Jorunn Buckley T 1:00 - 2:25, TH 1:00 - 2:25 Ashby House-Conf Room
Gnosticism is a term for a certain “family” of religions in late antiquity. These religions are Bible-based, in most cases, but represent radical re-evaluations of Biblical teachings. Therefore, the religions furnished a real threat to Judaism and Christianity in the first Christian centuries, and almost all of them are now extinct. Furnishes an example (mainly from the world of the Hellenistic Middle East) of how and why opposition groups arise in religious contexts, what the issues and costs are, and how appeals to “sacred scripture” become an arena for power struggles, for the “right to correct interpretation.” Not open to students who have taken Religion 310.
221. Hindu Cultures
John Holt T 6:30 - 9:25 Adams-406
A consideration of various types of individual and communal religious practice and religious expression in Hindu tradition, including ancient ritual sacrifice, mysticism and yoga (meditation), dharma and karma (ethical and political significance), pilgrimage (as inward spiritual journey and outward ritual behavior), puja (worship of deities through seeing, hearing, chanting), rites of passage (birth, adolescence, marriage, and death), etc. Focuses on the nature of symbolic expression and behavior as these can be understood from indigenous theories of religious practice. Religion 220 is recommended as a previous course.
222. Theravada Buddhism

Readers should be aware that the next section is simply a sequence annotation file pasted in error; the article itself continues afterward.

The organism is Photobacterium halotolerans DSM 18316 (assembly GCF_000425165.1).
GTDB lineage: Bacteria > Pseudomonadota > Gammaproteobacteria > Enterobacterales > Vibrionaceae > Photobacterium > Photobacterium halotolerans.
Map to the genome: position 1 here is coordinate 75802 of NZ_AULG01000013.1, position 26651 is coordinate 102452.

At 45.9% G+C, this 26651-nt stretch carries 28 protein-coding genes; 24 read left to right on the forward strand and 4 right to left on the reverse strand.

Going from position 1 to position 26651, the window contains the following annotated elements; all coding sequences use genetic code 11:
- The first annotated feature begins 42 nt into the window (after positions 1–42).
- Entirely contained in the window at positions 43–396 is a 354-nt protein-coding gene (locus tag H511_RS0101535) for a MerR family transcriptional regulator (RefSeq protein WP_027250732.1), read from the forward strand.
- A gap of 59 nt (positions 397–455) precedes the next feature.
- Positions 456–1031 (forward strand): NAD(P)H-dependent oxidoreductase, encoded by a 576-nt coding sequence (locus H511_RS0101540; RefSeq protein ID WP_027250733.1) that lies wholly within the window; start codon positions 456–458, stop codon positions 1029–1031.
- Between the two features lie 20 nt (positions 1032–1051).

John Holt M 2:30 - 3:55, W 2:30 - 3:55 Hatch Library-012
An examination of the major trajectories of Buddhist religious thought and practice as understood from a reading of primary and secondary texts drawn from the Theravada traditions of India, Sri Lanka, Thailand, and Burma.
390. Theories about Religion
Elizabeth Pritchard T 2:30 - 3:55, TH 2:30 - 3:55 Ashby House-Conf Room
Seminar focused on how religion has been explained and interpreted from a variety of intellectual and academic perspectives from the sixteenth century to the present. In addition to a historical overview of religion’s interpretation and explanation, the focus also includes consideration of postmodern critiques and the problem of religion and violence in the contemporary world.


101. Elementary Arabic I
Russell Hopley M  9:30 - 10:25
T  9:00 - 9:50
W  9:30 - 10:25
TH 9:00 - 9:50
F  9:30 - 10:25
Chase Barn Chamber
An introductory course that presumes no previous knowledge of Arabic. Students begin to acquire an integrated command of speaking, reading, writing, and listening skills in Modern Standard Arabic. Some exposure to Egyptian Colloquial Arabic as well. Class sessions conducted primarily in Arabic. Formerly Interdisciplinary Studies 101.
203. Intermediate Arabic I
Russell Hopley M  10:30 - 11:25
T  10:30 - 11:25
W  10:30 - 11:25
TH 10:30 - 11:25
F  10:30 - 11:25
Chase Barn Chamber
A continuation of first-year Arabic, aiming to enhance proficiency in listening, speaking, reading, and writing through the study of more elaborate grammar structures and exposure to more sophisticated, authentic texts. Formerly Interdisciplinary Studies 203.